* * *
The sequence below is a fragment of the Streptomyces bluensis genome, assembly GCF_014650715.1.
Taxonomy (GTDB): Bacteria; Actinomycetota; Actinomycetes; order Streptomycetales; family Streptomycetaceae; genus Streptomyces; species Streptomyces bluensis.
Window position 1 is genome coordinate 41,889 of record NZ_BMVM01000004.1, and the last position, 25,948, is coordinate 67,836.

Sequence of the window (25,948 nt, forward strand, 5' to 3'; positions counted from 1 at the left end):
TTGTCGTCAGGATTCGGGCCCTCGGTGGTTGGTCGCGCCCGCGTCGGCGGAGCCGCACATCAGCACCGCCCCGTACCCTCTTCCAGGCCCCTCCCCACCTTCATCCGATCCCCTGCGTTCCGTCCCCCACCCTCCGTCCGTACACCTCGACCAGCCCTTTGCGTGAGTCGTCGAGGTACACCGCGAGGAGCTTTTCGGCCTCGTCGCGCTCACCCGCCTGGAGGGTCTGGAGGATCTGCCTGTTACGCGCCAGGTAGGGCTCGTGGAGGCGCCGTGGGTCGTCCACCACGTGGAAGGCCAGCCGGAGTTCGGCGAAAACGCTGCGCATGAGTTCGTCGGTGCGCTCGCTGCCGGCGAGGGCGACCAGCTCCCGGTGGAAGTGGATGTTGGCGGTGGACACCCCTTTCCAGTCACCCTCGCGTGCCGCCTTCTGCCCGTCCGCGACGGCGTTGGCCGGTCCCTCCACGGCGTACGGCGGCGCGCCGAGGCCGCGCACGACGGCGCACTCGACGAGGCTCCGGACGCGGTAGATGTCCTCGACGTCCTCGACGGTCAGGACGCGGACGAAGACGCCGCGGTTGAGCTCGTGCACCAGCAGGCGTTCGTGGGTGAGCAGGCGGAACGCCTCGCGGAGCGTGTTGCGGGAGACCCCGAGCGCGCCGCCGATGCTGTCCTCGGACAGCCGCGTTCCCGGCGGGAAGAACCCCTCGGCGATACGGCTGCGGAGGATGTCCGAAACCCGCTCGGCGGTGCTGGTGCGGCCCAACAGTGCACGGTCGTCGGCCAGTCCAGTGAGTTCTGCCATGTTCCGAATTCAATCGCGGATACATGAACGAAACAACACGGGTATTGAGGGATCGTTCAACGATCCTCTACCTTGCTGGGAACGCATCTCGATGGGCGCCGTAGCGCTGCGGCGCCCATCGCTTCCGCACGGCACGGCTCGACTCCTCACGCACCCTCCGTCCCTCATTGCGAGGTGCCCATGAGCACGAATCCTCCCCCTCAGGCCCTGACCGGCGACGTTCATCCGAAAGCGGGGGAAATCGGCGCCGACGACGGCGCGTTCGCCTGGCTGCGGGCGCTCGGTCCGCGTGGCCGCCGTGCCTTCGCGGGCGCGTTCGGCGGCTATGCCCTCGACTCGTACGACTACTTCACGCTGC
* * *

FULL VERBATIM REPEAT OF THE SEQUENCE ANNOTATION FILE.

The sequence below is a fragment of the Streptomyces bluensis genome, assembly GCF_014650715.1.
Taxonomy (GTDB): Bacteria; Actinomycetota; Actinomycetes; order Streptomycetales; family Streptomycetaceae; genus Streptomyces; species Streptomyces bluensis.
Window position 1 is genome coordinate 41,889 of record NZ_BMVM01000004.1, and the last position, 25,948, is coordinate 67,836.

Sequence of the window (25,948 nt, forward strand, 5' to 3'; positions counted from 1 at the left end):
TTGTCGTCAGGATTCGGGCCCTCGGTGGTTGGTCGCGCCCGCGTCGGCGGAGCCGCACATCAGCACCGCCCCGTACCCTCTTCCAGGCCCCTCCCCACCTTCATCCGATCCCCTGCGTTCCGTCCCCCACCCTCCGTCCGTACACCTCGACCAGCCCTTTGCGTGAGTCGTCGAGGTACACCGCGAGGAGCTTTTCGGCCTCGTCGCGCTCACCCGCCTGGAGGGTCTGGAGGATCTGCCTGTTACGCGCCAGGTAGGGCTCGTGGAGGCGCCGTGGGTCGTCCACCACGTGGAAGGCCAGCCGGAGTTCGGCGAAAACGCTGCGCATGAGTTCGTCGGTGCGCTCGCTGCCGGCGAGGGCGACCAGCTCCCGGTGGAAGTGGATGTTGGCGGTGGACACCCCTTTCCAGTCACCCTCGCGTGCCGCCTTCTGCCCGTCCGCGACGGCGTTGGCCGGTCCCTCCACGGCGTACGGCGGCGCGCCGAGGCCGCGCACGACGGCGCACTCGACGAGGCTCCGGACGCGGTAGATGTCCTCGACGTCCTCGACGGTCAGGACGCGGACGAAGACGCCGCGGTTGAGCTCGTGCACCAGCAGGCGTTCGTGGGTGAGCAGGCGGAACGCCTCGCGGAGCGTGTTGCGGGAGACCCCGAGCGCGCCGCCGATGCTGTCCTCGGACAGCCGCGTTCCCGGCGGGAAGAACCCCTCGGCGATACGGCTGCGGAGGATGTCCGAAACCCGCTCGGCGGTGCTGGTGCGGCCCAACAGTGCACGGTCGTCGGCCAGTCCAGTGAGTTCTGCCATGTTCCGAATTCAATCGCGGATACATGAACGAAACAACACGGGTATTGAGGGATCGTTCAACGATCCTCTACCTTGCTGGGAACGCATCTCGATGGGCGCCGTAGCGCTGCGGCGCCCATCGCTTCCGCACGGCACGGCTCGACTCCTCACGCACCCTCCGTCCCTCATTGCGAGGTGCCCATGAGCACGAATCCTCCCCCTCAGGCCCTGACCGGCGACGTTCATCCGAAAGCGGGGGAAATCGGCGCCGACGACGGCGCGTTCGCCTGGCTGCGGGCGCTCGGTCCGCGTGGCCGCCGTGCCTTCGCGGGCGCGTTCGGCGGCTATGCCCTCGACTCGTACGACTACTTCACGCTGC